The Biggest Unanswered Questions In Physics Today

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Dark matter Is thought to be made of weakly interacting massive particles (WIMPs) that formed a few instants after the Big Bang. Dark energy seems to be a cosmological constant or a vacuum energy, a property of every single bit of space-time. We have yet to find direct evidence of either.

There are alternative ideas that try to explain the universe without these two components. Some are corrections to the equations of general relativity, and some use more complex ideas. The reason why most physicists stick with the "dark universe" is simple: because when dark energy and dark matter are put together in the standard model of cosmology, they work exceptionally well. To paraphrase Dr Katie Mack, dark matter and dark energy are still the worst theory. Except for all the other ones.

A flaring black hole. NASA/JPL-Caltech

What happens inside a black hole?

Nothing, not even light, can escape a black hole. But what would we see inside if it could? Long story short is we have no idea. All the mathematical and physical tools we have are really not good at describing the extreme world within the event horizon, the surface that separates a black hole from the rest of the universe, and the point at which light can no longer escape.

Before being discovered as actual physical objects, black holes were a particular set of solutions from Einstein’s general relativity. The math is utterly fascinating because it takes us deeper than we could possibly go in real life, all the way down to the center of the black hole, the singularity, a point of infinite density. So, we have already a problem. We have something with a huge mass and a tiny size. So we would need both quantum mechanics and relativity but we know that won’t happen.

But even if we steer away from explaining how the singularity would work, there are still oddities that come out based on the maths. Time seems to behave like space and vice versa. There’s even the case of a rotating black hole where the singularity is a ring and not a point. And even more weirdly, if you pass through that ring then time and space get back to “normal”, as if there’s an exit point if you go through the black hole just at the right angle.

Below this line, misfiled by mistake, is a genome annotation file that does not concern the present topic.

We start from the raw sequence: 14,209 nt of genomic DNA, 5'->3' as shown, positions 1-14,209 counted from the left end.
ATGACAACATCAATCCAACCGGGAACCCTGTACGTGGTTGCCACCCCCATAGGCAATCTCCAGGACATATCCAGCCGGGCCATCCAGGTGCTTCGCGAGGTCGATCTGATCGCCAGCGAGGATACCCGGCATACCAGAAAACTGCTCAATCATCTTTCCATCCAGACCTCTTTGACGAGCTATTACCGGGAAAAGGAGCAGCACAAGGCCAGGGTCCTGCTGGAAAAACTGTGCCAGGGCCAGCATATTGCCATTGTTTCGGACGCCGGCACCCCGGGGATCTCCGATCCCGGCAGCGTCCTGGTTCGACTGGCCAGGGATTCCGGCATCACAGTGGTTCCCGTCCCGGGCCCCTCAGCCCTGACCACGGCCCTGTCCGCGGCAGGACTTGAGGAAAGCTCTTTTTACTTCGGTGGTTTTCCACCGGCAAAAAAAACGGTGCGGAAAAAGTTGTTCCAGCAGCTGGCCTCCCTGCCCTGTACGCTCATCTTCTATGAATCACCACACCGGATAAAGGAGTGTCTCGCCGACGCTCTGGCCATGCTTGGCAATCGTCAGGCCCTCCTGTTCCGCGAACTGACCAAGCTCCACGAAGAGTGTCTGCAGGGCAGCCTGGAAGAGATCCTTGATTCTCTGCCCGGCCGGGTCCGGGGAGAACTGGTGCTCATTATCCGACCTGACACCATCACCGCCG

While it is fascinating to consider these mathematical views, they have no physical explanation. We don’t know if the singularity is a ring or even a point. We don’t know if black holes form other universes or whether they simply eat to their heart's content with impunity. Answering this question might be seen as an exercise in futility. None of us will end up in a black hole and even if we did, we wouldn’t survive to tell the tale. Nonetheless, black holes are one of those extreme objects that push quantum mechanics and relativity to the limit. Understanding them might tell us how to make them work together.

What kind of physics lays beyond the standard model?

Most of the discoveries of quantum mechanics have been enshrined in the standard model of particle physics, which has allowed physicists over the last 50 years to predict and organize the fundamental particles and the force carriers. The Higgs Boson, which was discovered in 2012, formed one of these predictions.

The standard model is a phenomenal achievement. And yet we know it is limited. It doesn’t contain gravity. It has no mentioned of dark matter and dark energy. It expects neutrinos to be massless. And it implies that matter and anti-matter are exactly the same under the laws of physics. And we know that’s not the case because if it was, the universe wouldn’t exist as all the particles would slam into antiparticles and annihilate themselves. Even so, to date we have no better alternatives.

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